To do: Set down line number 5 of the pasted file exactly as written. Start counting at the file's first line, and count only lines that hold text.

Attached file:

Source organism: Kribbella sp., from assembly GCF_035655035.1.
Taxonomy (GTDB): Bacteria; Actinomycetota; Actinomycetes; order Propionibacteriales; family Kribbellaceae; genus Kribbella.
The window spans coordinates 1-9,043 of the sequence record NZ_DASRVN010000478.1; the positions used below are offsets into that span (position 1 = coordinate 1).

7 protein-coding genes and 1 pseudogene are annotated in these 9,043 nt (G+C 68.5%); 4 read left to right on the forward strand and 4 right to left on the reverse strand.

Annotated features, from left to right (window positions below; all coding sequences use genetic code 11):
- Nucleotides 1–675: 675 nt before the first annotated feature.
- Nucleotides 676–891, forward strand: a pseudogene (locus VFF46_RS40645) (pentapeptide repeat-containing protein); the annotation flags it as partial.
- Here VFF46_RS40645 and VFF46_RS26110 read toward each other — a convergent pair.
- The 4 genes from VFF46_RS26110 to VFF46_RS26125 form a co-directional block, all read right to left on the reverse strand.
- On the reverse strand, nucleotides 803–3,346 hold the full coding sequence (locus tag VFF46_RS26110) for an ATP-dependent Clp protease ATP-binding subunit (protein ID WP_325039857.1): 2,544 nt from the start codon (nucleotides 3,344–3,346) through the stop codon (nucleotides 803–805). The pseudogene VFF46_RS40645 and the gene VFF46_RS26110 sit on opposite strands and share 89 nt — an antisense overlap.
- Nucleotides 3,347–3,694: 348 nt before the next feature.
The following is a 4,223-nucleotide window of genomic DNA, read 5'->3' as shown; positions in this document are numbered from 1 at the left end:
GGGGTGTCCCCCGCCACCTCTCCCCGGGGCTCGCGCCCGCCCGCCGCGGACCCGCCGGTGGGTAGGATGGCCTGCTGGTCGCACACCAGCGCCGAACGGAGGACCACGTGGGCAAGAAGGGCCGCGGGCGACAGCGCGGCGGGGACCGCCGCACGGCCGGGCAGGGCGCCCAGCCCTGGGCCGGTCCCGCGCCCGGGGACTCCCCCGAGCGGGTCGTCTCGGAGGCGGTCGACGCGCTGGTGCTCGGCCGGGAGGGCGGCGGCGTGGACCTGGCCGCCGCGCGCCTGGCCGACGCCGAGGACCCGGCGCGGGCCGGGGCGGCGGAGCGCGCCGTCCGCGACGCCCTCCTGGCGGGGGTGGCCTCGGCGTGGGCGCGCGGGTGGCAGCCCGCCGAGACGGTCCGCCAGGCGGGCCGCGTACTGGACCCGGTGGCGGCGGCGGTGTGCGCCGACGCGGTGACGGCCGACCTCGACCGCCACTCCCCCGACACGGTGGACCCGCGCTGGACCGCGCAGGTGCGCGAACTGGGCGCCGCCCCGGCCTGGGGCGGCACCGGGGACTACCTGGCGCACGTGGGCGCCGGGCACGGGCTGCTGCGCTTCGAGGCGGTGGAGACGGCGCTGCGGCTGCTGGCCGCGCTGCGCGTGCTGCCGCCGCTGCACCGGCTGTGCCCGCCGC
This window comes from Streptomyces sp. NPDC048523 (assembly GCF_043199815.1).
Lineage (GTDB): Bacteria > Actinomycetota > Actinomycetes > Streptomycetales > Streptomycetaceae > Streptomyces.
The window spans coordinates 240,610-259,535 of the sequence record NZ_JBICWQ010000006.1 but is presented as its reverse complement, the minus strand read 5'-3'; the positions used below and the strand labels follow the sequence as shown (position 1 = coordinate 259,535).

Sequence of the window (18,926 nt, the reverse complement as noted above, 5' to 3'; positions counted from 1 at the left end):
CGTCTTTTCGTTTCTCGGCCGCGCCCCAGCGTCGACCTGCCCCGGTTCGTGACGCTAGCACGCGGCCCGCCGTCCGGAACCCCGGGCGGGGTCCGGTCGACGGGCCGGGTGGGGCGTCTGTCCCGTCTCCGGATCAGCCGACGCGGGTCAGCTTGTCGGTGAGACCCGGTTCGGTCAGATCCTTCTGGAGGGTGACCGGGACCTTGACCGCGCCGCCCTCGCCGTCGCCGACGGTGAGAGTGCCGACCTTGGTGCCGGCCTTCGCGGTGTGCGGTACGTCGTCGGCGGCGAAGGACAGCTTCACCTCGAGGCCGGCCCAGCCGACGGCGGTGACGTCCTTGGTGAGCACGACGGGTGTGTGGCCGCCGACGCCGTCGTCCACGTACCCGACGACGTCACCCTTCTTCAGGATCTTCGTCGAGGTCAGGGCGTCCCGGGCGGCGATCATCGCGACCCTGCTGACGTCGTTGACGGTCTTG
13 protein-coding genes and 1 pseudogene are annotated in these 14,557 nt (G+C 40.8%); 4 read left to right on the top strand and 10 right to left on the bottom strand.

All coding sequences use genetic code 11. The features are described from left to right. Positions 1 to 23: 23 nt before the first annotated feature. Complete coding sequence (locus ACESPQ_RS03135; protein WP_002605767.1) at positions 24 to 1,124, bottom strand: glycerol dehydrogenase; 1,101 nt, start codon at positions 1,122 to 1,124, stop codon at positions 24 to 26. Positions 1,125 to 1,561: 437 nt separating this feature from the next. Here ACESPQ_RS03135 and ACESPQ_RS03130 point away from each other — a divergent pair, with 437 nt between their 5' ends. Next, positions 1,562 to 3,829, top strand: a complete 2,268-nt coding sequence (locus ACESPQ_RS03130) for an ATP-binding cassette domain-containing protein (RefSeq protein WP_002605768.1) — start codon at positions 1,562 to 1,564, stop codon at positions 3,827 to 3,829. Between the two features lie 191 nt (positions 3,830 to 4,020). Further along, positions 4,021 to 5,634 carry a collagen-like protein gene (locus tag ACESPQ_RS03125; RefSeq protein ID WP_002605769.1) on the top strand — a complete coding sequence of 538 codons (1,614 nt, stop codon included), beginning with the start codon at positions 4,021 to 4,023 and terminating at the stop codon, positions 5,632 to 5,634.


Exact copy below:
Annotated features, from left to right (window positions below; all coding sequences use genetic code 11):